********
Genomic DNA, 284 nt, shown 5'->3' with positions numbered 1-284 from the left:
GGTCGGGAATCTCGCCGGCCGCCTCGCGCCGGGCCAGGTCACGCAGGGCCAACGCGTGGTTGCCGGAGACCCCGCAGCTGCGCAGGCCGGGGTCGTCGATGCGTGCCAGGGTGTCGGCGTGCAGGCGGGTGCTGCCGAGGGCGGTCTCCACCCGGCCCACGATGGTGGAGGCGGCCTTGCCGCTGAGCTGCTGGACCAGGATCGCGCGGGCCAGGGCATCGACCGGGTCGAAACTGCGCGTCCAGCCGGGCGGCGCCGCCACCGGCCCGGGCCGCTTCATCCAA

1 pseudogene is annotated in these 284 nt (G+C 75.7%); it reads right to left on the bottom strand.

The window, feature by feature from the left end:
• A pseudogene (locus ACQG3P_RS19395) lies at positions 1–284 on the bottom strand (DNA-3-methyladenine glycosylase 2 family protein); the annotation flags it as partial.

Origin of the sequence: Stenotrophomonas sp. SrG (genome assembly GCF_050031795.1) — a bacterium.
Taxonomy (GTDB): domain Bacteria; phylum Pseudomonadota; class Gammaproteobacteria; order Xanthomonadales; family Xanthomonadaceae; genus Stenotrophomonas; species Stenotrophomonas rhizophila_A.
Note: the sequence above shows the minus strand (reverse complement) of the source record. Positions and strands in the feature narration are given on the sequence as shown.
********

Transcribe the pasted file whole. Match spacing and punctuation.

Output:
Genomic DNA, 284 nt, shown 5'->3' with positions numbered 1-284 from the left:
GGTCGGGAATCTCGCCGGCCGCCTCGCGCCGGGCCAGGTCACGCAGGGCCAACGCGTGGTTGCCGGAGACCCCGCAGCTGCGCAGGCCGGGGTCGTCGATGCGTGCCAGGGTGTCGGCGTGCAGGCGGGTGCTGCCGAGGGCGGTCTCCACCCGGCCCACGATGGTGGAGGCGGCCTTGCCGCTGAGCTGCTGGACCAGGATCGCGCGGGCCAGGGCATCGACCGGGTCGAAACTGCGCGTCCAGCCGGGCGGCGCCGCCACCGGCCCGGGCCGCTTCATCCAA

1 pseudogene is annotated in these 284 nt (G+C 75.7%); it reads right to left on the bottom strand.

The window, feature by feature from the left end:
• A pseudogene (locus ACQG3P_RS19395) lies at positions 1–284 on the bottom strand (DNA-3-methyladenine glycosylase 2 family protein); the annotation flags it as partial.

Origin of the sequence: Stenotrophomonas sp. SrG (genome assembly GCF_050031795.1) — a bacterium.
Taxonomy (GTDB): domain Bacteria; phylum Pseudomonadota; class Gammaproteobacteria; order Xanthomonadales; family Xanthomonadaceae; genus Stenotrophomonas; species Stenotrophomonas rhizophila_A.
Note: the sequence above shows the minus strand (reverse complement) of the source record. Positions and strands in the feature narration are given on the sequence as shown.